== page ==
Part of the Farm Bureau communique follows:
Arkansas Farm Bureau and Pulaski County Farm Bureau Oppose the Lake Maumelle Watershed Proposed Zoning Ordinance.
1.) Farm Bureau supports water quality and is NOT opposed to zoning. But this document does not take into account the impacts of zoning the small landowners not intending to develop their property. It is irresponsible to treat the small landowner as a big developer while hiding behind the blanket of water quality.
2.) There is no need to rush a document of this nature through so quickly. No one has even used the Site Evaluation Tool (SET) since it was put in place in June 2010.
EDITOR'S NOTE: I received this note from Allen Engstrom, a member of the County Planning board, in response to point 2.
Max, I’m on the Pulaski County Planning Board and the statement from the Farm Bureau, item (2) is just flat out untrue. The SET tool has been used and been used—successfully — many times over.
3.) The people who are going to be so negatively impacted by this ordinance do not even have the luxury of the clean drinking water provided by CAW.
4.) According to CAW, the major cause of pollution is sediment runoff from the 194 miles of unpaved roads within the Watershed. If we are concerned about water quality, then why aren’t we addressing this issue?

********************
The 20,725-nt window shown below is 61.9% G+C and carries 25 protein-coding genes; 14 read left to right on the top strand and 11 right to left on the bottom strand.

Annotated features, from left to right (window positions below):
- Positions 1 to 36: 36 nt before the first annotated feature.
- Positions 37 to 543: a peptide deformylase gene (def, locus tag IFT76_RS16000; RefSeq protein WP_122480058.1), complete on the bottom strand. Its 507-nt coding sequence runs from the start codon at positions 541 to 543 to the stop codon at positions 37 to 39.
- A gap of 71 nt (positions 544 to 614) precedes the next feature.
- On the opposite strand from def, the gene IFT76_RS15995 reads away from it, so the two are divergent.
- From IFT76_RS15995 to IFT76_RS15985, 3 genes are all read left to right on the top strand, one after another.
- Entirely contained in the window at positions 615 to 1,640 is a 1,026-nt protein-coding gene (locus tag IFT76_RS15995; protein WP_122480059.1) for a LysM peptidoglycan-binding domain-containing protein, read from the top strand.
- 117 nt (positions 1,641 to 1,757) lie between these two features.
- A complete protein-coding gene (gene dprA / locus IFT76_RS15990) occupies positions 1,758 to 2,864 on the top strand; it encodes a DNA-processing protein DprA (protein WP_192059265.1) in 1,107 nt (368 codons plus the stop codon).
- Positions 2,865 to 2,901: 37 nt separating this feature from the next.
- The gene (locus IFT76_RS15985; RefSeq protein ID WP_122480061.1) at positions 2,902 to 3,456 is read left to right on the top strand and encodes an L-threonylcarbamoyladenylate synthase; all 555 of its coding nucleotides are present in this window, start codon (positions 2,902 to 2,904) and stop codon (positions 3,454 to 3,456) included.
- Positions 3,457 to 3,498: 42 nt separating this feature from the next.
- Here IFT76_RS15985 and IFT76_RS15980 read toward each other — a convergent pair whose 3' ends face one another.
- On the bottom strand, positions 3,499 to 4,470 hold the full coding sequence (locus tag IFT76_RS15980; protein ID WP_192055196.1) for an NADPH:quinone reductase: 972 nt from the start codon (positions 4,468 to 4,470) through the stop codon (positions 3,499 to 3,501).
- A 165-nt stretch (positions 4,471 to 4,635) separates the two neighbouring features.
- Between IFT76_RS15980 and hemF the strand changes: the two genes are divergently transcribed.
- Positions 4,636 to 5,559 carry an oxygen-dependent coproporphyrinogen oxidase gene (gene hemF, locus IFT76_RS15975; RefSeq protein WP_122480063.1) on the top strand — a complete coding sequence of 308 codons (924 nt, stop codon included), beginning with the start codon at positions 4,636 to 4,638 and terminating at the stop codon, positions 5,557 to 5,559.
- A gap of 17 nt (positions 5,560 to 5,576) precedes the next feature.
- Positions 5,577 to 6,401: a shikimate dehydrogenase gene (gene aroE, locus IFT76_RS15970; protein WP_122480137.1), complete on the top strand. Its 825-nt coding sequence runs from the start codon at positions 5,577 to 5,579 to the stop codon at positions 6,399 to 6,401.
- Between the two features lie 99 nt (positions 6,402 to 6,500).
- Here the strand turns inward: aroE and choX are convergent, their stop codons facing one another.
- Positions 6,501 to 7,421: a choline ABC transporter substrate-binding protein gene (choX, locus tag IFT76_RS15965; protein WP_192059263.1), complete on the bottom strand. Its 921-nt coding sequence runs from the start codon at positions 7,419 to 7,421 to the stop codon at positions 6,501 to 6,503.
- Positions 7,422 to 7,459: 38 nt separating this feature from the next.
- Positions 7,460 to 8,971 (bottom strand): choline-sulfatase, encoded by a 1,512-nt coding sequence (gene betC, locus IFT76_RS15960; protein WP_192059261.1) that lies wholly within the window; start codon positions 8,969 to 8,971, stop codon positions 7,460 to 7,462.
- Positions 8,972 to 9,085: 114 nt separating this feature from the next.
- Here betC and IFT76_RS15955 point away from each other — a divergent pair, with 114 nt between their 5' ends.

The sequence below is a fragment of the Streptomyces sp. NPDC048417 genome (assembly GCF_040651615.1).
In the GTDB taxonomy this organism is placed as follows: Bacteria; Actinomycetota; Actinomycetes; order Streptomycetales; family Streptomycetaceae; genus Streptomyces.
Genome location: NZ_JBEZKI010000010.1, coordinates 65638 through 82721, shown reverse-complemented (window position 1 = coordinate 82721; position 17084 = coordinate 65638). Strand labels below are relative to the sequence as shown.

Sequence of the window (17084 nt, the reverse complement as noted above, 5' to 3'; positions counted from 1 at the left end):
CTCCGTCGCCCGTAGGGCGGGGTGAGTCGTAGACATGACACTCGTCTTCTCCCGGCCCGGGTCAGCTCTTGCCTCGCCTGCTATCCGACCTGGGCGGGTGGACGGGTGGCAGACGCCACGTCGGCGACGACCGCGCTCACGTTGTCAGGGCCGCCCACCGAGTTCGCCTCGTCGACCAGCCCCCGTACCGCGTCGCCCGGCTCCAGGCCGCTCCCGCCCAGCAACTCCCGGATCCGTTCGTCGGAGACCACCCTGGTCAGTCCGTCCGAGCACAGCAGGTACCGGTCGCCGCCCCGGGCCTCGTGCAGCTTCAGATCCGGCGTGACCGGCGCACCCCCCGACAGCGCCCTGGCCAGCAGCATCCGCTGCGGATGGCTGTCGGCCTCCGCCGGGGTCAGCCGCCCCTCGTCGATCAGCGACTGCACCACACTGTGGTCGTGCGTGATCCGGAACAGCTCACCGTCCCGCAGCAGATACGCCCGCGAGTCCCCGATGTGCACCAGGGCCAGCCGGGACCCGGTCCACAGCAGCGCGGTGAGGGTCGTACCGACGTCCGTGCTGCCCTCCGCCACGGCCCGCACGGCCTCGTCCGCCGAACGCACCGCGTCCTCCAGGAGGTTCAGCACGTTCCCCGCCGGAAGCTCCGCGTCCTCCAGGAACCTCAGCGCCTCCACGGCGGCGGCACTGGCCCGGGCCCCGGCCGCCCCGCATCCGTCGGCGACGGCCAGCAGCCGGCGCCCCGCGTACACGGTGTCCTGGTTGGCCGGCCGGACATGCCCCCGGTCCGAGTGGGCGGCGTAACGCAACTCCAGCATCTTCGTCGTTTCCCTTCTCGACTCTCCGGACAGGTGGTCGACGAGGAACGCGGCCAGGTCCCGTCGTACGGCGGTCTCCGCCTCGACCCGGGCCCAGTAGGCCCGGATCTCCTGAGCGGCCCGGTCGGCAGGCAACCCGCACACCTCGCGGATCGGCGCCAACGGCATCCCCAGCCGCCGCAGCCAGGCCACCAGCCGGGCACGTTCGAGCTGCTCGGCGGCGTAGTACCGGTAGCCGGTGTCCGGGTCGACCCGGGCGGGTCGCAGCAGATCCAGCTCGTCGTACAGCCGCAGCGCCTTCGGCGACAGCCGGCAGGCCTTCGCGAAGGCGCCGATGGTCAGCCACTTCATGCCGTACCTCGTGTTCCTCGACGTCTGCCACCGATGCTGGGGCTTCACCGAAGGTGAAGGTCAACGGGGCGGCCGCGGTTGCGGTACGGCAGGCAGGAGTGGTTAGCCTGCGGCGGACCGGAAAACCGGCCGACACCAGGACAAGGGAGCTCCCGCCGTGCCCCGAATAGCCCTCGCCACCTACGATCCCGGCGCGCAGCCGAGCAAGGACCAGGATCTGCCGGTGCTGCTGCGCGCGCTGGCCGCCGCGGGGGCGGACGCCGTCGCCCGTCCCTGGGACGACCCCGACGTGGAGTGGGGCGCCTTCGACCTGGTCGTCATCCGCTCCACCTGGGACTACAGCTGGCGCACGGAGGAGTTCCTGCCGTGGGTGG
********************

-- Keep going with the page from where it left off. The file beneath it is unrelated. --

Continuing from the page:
5.) Exxon has a 20 inch pipeline running through 14 miles of the Watershed. In several places, this pipe is exposed and running alongside tributaries to the primary source of drinking water. The pipe was built in the 1950’s and one can only imagine the damage to Lake Maumelle should damage ever occur to this pipeline. CAW and Exxon Mobile has both publicly expressed the need for upgrades and maintenance to this pipeline. This should be a top priority for the County. An oil spill from this pipeline could do more damage to the drinking water in 1 hour than all of the development that could occur in 10 years.
6.) The USGS is set to release its revised findings on pollution controls in the Watershed in February 2012. Again, there is no need to rush this document through before everyone has had the opportunity to review the new findings.